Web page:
Rise Of The Bicon


The last 10 years have been a truly transformative period for bisexual acceptance. It has seen the rise of a new type of cultural leader: the bisexual role model – or, bicon.

Long after the days of Bowie and Queen, mainstream discussion of bisexuality centred on female celebrities. In the late noughties, tabloids and internet news sources disrespectfully speculated same-sex experiences, yet the word ‘bisexual’ was not in the vocabulary of most journalists.

This 2009 article from the Evening Standard (fig 1) demonstrates the dominate narrative:

“The younger generation, epitomised by Peaches and her gang, swap their sexuality as easily as their style...

Along with Katy Perry, Peaches Geldof has now kissed a girl — and she liked it. With that one act she has joined part-time lesbianism, taking advantage of the younger generation's complete acceptance of malleable sexuality.”

The commonplace assumption that women use bisexuality for attention comes through in this article. The implicit judgement exposes the misogyny: they are ‘part-time lesbians,’ not to be taken seriously. If women were open about their relationships with other women, they were written off as attention seekers.

Like many of us that grew up in the noughties, Lady Gaga (fig 2) was a key figure to accepting my queerness. Not just because of her born this way message, she was also the first bisexual role model I could identify with. 

After intense media speculation (and not just about her sexuality), she came clean about having sexual relationships with women in 2009. Owning her own narrative and the unwavering support she has given the LGBTQ+ community throughout her career made her a truly inspiring bicon.

Things were not easy for bisexual women at this time. Amber Heard attempted to come out in 2010. Unfortunately, news media did not quite get the message (fig 3). Since then she has addressed her frustrations with the media labelling her a lesbian and the damage it did to her career at the time.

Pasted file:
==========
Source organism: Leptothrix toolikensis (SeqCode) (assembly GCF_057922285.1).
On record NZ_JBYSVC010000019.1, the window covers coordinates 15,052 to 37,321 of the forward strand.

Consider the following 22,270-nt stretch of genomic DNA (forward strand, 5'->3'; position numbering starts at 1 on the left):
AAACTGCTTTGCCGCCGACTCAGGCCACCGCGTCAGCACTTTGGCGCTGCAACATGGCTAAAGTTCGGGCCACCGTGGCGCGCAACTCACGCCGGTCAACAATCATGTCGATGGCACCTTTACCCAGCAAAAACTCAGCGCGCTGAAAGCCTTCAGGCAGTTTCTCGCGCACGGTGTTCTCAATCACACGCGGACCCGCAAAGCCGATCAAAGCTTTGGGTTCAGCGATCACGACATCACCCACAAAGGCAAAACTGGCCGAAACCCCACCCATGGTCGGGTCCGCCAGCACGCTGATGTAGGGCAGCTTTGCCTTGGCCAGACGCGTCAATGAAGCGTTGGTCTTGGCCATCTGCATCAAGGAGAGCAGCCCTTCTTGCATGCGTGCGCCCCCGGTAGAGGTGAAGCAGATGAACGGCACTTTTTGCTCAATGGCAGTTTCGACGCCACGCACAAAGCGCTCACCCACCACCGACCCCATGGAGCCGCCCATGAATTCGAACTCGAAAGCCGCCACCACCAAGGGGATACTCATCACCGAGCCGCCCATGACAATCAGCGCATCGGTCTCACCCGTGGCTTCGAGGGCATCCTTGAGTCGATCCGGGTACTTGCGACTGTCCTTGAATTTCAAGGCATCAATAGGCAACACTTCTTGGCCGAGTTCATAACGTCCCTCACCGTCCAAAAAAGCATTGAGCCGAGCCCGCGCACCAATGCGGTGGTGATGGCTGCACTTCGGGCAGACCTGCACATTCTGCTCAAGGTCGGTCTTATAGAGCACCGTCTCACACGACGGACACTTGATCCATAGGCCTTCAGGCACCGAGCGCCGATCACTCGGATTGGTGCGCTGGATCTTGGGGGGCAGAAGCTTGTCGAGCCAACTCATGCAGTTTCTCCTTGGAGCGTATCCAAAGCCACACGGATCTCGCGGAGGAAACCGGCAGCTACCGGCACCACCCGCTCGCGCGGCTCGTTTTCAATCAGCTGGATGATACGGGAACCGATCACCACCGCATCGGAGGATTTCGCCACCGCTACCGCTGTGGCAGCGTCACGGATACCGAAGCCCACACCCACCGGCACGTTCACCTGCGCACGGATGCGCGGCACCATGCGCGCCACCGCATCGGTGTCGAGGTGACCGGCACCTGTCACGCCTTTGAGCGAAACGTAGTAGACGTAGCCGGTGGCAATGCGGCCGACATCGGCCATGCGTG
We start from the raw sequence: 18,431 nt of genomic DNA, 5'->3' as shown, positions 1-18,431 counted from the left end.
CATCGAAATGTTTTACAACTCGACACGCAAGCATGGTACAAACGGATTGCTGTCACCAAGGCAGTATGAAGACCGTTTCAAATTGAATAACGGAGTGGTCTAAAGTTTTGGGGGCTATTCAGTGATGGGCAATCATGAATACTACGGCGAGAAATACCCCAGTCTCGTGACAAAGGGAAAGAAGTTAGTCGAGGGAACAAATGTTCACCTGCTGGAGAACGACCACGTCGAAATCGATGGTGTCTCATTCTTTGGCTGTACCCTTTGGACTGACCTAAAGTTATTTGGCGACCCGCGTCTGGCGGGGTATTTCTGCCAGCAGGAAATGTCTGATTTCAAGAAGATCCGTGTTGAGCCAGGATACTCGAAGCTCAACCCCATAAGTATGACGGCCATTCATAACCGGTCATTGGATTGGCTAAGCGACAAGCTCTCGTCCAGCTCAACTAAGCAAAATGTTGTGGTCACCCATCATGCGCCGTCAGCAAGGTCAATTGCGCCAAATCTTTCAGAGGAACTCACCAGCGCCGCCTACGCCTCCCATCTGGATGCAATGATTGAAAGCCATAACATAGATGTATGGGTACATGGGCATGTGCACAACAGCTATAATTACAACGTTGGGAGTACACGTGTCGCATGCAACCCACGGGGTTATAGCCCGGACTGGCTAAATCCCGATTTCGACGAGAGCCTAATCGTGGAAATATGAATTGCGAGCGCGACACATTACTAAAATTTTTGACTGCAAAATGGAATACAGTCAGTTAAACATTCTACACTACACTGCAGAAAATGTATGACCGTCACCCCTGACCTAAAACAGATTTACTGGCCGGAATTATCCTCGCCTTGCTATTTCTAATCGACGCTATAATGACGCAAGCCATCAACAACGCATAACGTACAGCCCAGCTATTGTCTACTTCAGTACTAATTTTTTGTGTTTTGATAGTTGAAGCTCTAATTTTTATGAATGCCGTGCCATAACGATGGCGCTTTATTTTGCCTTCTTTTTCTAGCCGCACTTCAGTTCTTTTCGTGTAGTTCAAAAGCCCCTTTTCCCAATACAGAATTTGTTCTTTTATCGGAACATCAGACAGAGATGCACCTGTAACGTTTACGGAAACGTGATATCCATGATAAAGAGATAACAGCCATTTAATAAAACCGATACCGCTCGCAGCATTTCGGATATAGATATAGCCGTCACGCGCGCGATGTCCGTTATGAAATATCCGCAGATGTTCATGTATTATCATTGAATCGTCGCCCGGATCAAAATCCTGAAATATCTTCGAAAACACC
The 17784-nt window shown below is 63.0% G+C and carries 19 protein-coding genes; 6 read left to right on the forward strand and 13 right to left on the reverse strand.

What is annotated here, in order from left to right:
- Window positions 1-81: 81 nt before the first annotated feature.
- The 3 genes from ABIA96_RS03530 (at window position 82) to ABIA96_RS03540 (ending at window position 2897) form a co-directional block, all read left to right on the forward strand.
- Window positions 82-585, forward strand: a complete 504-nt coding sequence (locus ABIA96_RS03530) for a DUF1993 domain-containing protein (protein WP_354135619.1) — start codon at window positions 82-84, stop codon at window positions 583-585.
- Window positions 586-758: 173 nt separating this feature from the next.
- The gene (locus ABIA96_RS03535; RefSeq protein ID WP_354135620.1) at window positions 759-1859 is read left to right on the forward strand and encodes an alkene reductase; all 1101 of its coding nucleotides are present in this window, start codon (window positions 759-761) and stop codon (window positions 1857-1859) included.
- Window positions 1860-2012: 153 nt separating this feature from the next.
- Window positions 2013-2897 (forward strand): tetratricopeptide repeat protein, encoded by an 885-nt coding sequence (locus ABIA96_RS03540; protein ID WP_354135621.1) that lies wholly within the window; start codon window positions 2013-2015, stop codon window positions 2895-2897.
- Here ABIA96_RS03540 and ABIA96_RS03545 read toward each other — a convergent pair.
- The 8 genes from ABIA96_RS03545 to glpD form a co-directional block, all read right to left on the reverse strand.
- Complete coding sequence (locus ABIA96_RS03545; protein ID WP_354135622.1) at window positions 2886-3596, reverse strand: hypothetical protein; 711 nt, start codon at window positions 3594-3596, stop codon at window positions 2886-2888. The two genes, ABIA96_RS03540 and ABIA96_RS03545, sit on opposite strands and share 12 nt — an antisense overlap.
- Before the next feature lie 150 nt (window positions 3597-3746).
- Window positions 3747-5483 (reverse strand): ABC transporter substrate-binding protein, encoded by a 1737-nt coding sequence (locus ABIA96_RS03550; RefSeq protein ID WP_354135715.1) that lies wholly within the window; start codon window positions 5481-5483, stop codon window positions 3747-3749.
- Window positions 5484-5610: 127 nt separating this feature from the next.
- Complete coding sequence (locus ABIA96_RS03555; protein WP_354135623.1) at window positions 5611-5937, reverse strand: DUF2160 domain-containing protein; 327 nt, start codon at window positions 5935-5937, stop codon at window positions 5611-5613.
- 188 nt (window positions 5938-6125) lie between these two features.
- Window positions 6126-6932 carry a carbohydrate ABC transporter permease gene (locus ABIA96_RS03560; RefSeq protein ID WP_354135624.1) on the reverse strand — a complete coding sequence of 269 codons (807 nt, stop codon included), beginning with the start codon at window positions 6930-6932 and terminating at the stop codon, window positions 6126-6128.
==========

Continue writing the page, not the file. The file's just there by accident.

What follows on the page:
While female celebrities couldn’t escape speculation over their sexuality, men had the opposite problem. Male bisexuality was rarely discussed, let alone speculated.  

Enter Frank Ocean.

Frank’s coming out was a significant milestone in the story of queer acceptance (fig 3). In early 2012, he published an open letter to his fans detailing falling in love with another man when he was 19. Hip-hop as a genre has been continuously accused of homophobia and being unwelcoming to LGBTQ+ folk. After Frank’s coming out, the warm reception he received from the hip-hop community and fans alike became an iconic moment in LGBTQ+ acceptance. 

Since 2012, there has been a huge diversification of bisexual visibility. 


Fellow Odd Future member Tyler, the Creator came out in his album ‘Scum Fuck Flower Boy’ (fig 4). Janelle Monáe has openly discussed her status as a queer woman. After a career as an ally, Brendon Urie identified himself as pansexual last year. In 2015, Miley Cyrus publicly discussed her pansexuality. Ariana Grande, one of the most widely known international pop stars, recently hinted at sexual fluidity with the line ‘I like women and men’ in her latest single ‘Monopoly’. 

For bi and pan kids today, there is no shortage of role models. It’s the kind of variety my 13-year-old self could only dream of. Currently, my go-to Jewish bicon inspiration is Broad City’s Abbi Jacobson (fig 5). If she can rock frizzy hair and swinging both ways, so can I. 

Condescending judgement once defined the way bisexuality was discussed. Now that we are getting closer to representing the true breadth of the bisexual (or pansexual or unlabelled fluidity) experience in the public eye, social equality no longer seems so far away.

Article by Olivia Cohen